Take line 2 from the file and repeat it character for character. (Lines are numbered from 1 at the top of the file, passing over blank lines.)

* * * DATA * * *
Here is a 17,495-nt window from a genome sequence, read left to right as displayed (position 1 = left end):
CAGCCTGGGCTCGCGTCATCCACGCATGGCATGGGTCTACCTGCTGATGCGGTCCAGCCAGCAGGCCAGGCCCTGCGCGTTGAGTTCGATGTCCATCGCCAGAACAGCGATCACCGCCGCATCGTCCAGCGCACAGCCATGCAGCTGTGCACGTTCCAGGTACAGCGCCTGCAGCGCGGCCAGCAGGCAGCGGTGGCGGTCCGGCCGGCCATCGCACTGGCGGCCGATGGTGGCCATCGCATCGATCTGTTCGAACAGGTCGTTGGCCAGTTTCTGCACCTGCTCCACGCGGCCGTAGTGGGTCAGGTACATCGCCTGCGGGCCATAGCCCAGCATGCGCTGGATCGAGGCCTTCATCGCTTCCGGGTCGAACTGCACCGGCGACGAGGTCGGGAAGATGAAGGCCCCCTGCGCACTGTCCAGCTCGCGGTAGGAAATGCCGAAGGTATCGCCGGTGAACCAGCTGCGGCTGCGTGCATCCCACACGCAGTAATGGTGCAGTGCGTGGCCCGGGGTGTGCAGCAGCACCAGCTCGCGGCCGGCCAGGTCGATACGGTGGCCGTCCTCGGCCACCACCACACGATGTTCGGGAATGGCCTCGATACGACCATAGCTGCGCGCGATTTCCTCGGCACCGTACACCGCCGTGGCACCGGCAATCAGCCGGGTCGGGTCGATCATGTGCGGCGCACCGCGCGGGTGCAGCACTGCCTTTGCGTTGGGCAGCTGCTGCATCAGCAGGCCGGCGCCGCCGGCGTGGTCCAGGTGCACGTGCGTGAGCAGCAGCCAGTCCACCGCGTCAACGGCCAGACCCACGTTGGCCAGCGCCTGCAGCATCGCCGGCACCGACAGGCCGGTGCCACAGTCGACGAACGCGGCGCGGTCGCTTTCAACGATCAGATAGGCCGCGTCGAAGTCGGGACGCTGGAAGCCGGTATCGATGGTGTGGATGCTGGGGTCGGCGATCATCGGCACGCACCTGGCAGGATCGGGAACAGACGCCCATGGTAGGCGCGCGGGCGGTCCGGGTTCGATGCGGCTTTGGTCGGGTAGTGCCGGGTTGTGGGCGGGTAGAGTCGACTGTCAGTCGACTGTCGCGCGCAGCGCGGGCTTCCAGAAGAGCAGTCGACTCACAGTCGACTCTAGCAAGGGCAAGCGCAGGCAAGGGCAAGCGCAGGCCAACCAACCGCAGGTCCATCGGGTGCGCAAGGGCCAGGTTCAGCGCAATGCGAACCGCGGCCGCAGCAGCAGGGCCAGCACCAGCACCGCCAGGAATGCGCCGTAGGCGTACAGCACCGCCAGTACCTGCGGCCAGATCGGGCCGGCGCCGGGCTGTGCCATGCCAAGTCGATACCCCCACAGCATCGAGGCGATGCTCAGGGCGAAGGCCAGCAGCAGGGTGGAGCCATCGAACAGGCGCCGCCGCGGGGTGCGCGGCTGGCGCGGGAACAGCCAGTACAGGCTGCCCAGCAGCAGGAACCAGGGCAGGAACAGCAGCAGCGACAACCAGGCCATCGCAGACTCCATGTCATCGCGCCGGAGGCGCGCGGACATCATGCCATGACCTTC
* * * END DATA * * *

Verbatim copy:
CAGCCTGGGCTCGCGTCATCCACGCATGGCATGGGTCTACCTGCTGATGCGGTCCAGCCAGCAGGCCAGGCCCTGCGCGTTGAGTTCGATGTCCATCGCCAGAACAGCGATCACCGCCGCATCGTCCAGCGCACAGCCATGCAGCTGTGCACGTTCCAGGTACAGCGCCTGCAGCGCGGCCAGCAGGCAGCGGTGGCGGTCCGGCCGGCCATCGCACTGGCGGCCGATGGTGGCCATCGCATCGATCTGTTCGAACAGGTCGTTGGCCAGTTTCTGCACCTGCTCCACGCGGCCGTAGTGGGTCAGGTACATCGCCTGCGGGCCATAGCCCAGCATGCGCTGGATCGAGGCCTTCATCGCTTCCGGGTCGAACTGCACCGGCGACGAGGTCGGGAAGATGAAGGCCCCCTGCGCACTGTCCAGCTCGCGGTAGGAAATGCCGAAGGTATCGCCGGTGAACCAGCTGCGGCTGCGTGCATCCCACACGCAGTAATGGTGCAGTGCGTGGCCCGGGGTGTGCAGCAGCACCAGCTCGCGGCCGGCCAGGTCGATACGGTGGCCGTCCTCGGCCACCACCACACGATGTTCGGGAATGGCCTCGATACGACCATAGCTGCGCGCGATTTCCTCGGCACCGTACACCGCCGTGGCACCGGCAATCAGCCGGGTCGGGTCGATCATGTGCGGCGCACCGCGCGGGTGCAGCACTGCCTTTGCGTTGGGCAGCTGCTGCATCAGCAGGCCGGCGCCGCCGGCGTGGTCCAGGTGCACGTGCGTGAGCAGCAGCCAGTCCACCGCGTCAACGGCCAGACCCACGTTGGCCAGCGCCTGCAGCATCGCCGGCACCGACAGGCCGGTGCCACAGTCGACGAACGCGGCGCGGTCGCTTTCAACGATCAGATAGGCCGCGTCGAAGTCGGGACGCTGGAAGCCGGTATCGATGGTGTGGATGCTGGGGTCGGCGATCATCGGCACGCACCTGGCAGGATCGGGAACAGACGCCCATGGTAGGCGCGCGGGCGGTCCGGGTTCGATGCGGCTTTGGTCGGGTAGTGCCGGGTTGTGGGCGGGTAGAGTCGACTGTCAGTCGACTGTCGCGCGCAGCGCGGGCTTCCAGAAGAGCAGTCGACTCACAGTCGACTCTAGCAAGGGCAAGCGCAGGCAAGGGCAAGCGCAGGCCAACCAACCGCAGGTCCATCGGGTGCGCAAGGGCCAGGTTCAGCGCAATGCGAACCGCGGCCGCAGCAGCAGGGCCAGCACCAGCACCGCCAGGAATGCGCCGTAGGCGTACAGCACCGCCAGTACCTGCGGCCAGATCGGGCCGGCGCCGGGCTGTGCCATGCCAAGTCGATACCCCCACAGCATCGAGGCGATGCTCAGGGCGAAGGCCAGCAGCAGGGTGGAGCCATCGAACAGGCGCCGCCGCGGGGTGCGCGGCTGGCGCGGGAACAGCCAGTACAGGCTGCCCAGCAGCAGGAACCAGGGCAGGAACAGCAGCAGCGACAACCAGGCCATCGCAGACTCCATGTCATCGCGCCGGAGGCGCGCGGACATCATGCCATGACCTTC